Honestly, I probably sounded like the biggest snot because I was in a particularly foul mood but she still indulged me. I think we chatted for 20 minutes before decisions had to be made on what wines to purchase. She was a bright spot in a line of dull LCBO stops looking for a particular wine.

For reals people, she talked about the places she stops while on the job, the wines she purchases, and the relationships she has formed with wine lovers and wine shops. Her passport is no slouch too. She talked of a favorite place in Italy and Chilean wines to just name a couple, I was in awe. The ability to have a job that allowed one to fulfill a wine dream and get it so close to the source, too cool.

She had glasses to die for and mentioned her age and how it was “catching” up to her and I was like “damn girl, you doin’ real good!” In all honesty, she reminded me of my mom, which is a TOTAL compliment if you happen to read this Maxine. They have a similar height, build, great glasses, super chatty with still being genuine, similar age, way different hair though.

I have a hard time living so far away from my mom so it was nice running into someone that was strangely supportive, yet a total stranger that reminded me of my mom.

Needless to say I left the LCBO with an extra pep in my step because my day had just went from drab to fab! This review is of a wine that I picked up that very day so hopefully I picked a good one.

Disclaimer: I thought I heard Maxine but I could have misheard that or filled in the gap of my memory from a few weeks ago with a wrong name. Oops. If I got it wrong PLEASE let me know. Well, no matter her name, she was quite nice.

Review: Domaine Du Clos De Sixte 2011 Lirac

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Technical Specs

Vintage: 2011

Varietal: 50% Grenache noir, 35% Syrah, 15% Mourvèdre

Region: Lirac, Rhône, France

Alcohol Content: 15.0%

Price: $24.95 CAD

It may be best to tell a little blurb about the region of Rhône that this wine comes from because it is not uber popular in the grand scheme of French wine growing areas and this may be the first one I have had (and remember) from this region. Lirac AOC, is named for the town of Lirac and is located 10km west, across the Rhône from the ever well known Châteauneuf-du-Pape AOC. It is fair to mention that Lirac has a many similarities in terroir when compared to Châteauneuf-du-Pape on the opposite bank.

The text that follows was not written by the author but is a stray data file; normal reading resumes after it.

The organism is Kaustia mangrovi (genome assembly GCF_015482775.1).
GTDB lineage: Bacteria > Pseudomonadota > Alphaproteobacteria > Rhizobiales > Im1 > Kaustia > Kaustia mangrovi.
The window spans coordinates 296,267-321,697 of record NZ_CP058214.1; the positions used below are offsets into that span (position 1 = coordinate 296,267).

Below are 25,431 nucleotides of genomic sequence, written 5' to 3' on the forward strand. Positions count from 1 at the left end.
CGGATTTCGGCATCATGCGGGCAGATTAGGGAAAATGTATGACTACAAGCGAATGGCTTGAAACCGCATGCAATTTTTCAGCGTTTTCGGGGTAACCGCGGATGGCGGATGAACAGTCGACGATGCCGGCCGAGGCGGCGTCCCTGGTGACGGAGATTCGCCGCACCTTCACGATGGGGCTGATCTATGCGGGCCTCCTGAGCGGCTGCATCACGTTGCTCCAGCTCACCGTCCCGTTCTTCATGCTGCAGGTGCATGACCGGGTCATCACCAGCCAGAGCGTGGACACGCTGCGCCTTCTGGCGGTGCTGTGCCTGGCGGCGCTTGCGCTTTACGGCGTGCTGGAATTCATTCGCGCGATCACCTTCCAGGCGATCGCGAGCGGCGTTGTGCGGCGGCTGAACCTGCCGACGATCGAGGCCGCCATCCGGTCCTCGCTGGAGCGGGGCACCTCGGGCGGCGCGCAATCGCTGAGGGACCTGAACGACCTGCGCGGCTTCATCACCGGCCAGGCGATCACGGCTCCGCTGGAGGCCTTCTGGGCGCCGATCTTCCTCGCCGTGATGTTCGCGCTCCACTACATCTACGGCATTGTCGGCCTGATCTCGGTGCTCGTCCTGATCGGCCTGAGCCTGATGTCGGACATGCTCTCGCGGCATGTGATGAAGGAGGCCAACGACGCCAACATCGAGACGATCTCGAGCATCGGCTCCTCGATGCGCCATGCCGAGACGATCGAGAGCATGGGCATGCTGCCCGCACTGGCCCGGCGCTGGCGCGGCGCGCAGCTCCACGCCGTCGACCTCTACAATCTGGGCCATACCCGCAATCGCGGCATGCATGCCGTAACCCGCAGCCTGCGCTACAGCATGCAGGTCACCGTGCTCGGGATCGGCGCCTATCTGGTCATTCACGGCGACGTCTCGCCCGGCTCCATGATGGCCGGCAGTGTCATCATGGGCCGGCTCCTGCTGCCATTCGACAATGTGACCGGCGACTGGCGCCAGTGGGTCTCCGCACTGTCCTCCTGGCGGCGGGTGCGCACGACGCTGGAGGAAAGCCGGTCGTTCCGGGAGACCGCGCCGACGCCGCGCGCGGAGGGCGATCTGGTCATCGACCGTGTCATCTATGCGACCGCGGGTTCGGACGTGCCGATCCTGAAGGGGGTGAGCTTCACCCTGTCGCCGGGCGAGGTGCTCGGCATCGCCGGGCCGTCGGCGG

First things first, I love this bottle. The glass bottle has the word LIRAC and crest of some sort and other bits that are a blown part of the glass. Nifty I think. Once poured the juice is an inky ruby color. After first sip I immediately set this glass down and walked away, if you have the time and ability may I suggest you decant this. It opens up and more nuances of the wine come through.

On the nose, this blend has black cherry, leather, and an vegetal/herbal quality. A very aromatic wine that has a complexity that reals you in. A bold palate that showcases the nose beautifully with what my nose percieved as vegetal/herbal ended up being grass and soil. This is medium-bodied and very easy to drink. The tannins are smooth and balanced and the finish is lengthy. It seems to just fade off subtly.

This is an easy drinker like I mentioned, but full and complex. It is suggested to decant for about an hour before consumption or you can decant and sip a bit here and there to taste it open up.

If you are looking for food to have with this may I suggest any roasted or stewed meat dishes If you like to avoid meat, think vegetables that have more heft, so say grilled or baked portobello with a balsamic glaze. My mind immediately wandered to carpaccio-style portobello mushrooms that I had a Veg Out, a vegan restuarant here in London, ON. I also think a vegetable, maybe a lot of root veggies, stew would do the trick.

You can drink this now or store and cellar for the next 4-5 years.

Drink up!

Marisa